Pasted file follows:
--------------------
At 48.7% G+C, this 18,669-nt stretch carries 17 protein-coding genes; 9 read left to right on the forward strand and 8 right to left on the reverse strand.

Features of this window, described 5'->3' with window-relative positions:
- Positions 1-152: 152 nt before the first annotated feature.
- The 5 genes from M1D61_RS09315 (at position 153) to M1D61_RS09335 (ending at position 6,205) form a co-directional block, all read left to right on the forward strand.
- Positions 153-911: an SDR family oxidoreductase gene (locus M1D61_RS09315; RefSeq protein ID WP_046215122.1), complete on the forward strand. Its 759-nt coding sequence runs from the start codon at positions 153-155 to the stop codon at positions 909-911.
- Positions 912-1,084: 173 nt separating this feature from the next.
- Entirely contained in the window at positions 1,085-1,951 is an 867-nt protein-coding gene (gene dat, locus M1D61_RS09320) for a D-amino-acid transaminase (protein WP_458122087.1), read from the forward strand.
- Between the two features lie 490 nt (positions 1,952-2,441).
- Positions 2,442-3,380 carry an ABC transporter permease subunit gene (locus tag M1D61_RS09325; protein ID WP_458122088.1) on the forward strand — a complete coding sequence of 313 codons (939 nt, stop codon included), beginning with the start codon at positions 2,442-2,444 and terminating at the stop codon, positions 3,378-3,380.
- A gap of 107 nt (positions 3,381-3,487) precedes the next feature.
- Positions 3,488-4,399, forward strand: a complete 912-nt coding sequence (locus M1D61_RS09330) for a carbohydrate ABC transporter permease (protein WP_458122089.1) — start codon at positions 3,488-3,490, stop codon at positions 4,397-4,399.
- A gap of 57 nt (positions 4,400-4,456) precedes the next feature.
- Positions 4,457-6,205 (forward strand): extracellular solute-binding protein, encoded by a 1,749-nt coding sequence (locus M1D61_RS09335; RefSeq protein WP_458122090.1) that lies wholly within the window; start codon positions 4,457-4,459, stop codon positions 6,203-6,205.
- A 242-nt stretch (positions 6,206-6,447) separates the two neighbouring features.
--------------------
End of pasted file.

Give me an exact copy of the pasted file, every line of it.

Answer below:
At 48.7% G+C, this 18,669-nt stretch carries 17 protein-coding genes; 9 read left to right on the forward strand and 8 right to left on the reverse strand.

Features of this window, described 5'->3' with window-relative positions:
- Positions 1-152: 152 nt before the first annotated feature.
- The 5 genes from M1D61_RS09315 (at position 153) to M1D61_RS09335 (ending at position 6,205) form a co-directional block, all read left to right on the forward strand.
- Positions 153-911: an SDR family oxidoreductase gene (locus M1D61_RS09315; RefSeq protein ID WP_046215122.1), complete on the forward strand. Its 759-nt coding sequence runs from the start codon at positions 153-155 to the stop codon at positions 909-911.
- Positions 912-1,084: 173 nt separating this feature from the next.
- Entirely contained in the window at positions 1,085-1,951 is an 867-nt protein-coding gene (gene dat, locus M1D61_RS09320) for a D-amino-acid transaminase (protein WP_458122087.1), read from the forward strand.
- Between the two features lie 490 nt (positions 1,952-2,441).
- Positions 2,442-3,380 carry an ABC transporter permease subunit gene (locus tag M1D61_RS09325; protein ID WP_458122088.1) on the forward strand — a complete coding sequence of 313 codons (939 nt, stop codon included), beginning with the start codon at positions 2,442-2,444 and terminating at the stop codon, positions 3,378-3,380.
- A gap of 107 nt (positions 3,381-3,487) precedes the next feature.
- Positions 3,488-4,399, forward strand: a complete 912-nt coding sequence (locus M1D61_RS09330) for a carbohydrate ABC transporter permease (protein WP_458122089.1) — start codon at positions 3,488-3,490, stop codon at positions 4,397-4,399.
- A gap of 57 nt (positions 4,400-4,456) precedes the next feature.
- Positions 4,457-6,205 (forward strand): extracellular solute-binding protein, encoded by a 1,749-nt coding sequence (locus M1D61_RS09335; RefSeq protein WP_458122090.1) that lies wholly within the window; start codon positions 4,457-4,459, stop codon positions 6,203-6,205.
- A 242-nt stretch (positions 6,206-6,447) separates the two neighbouring features.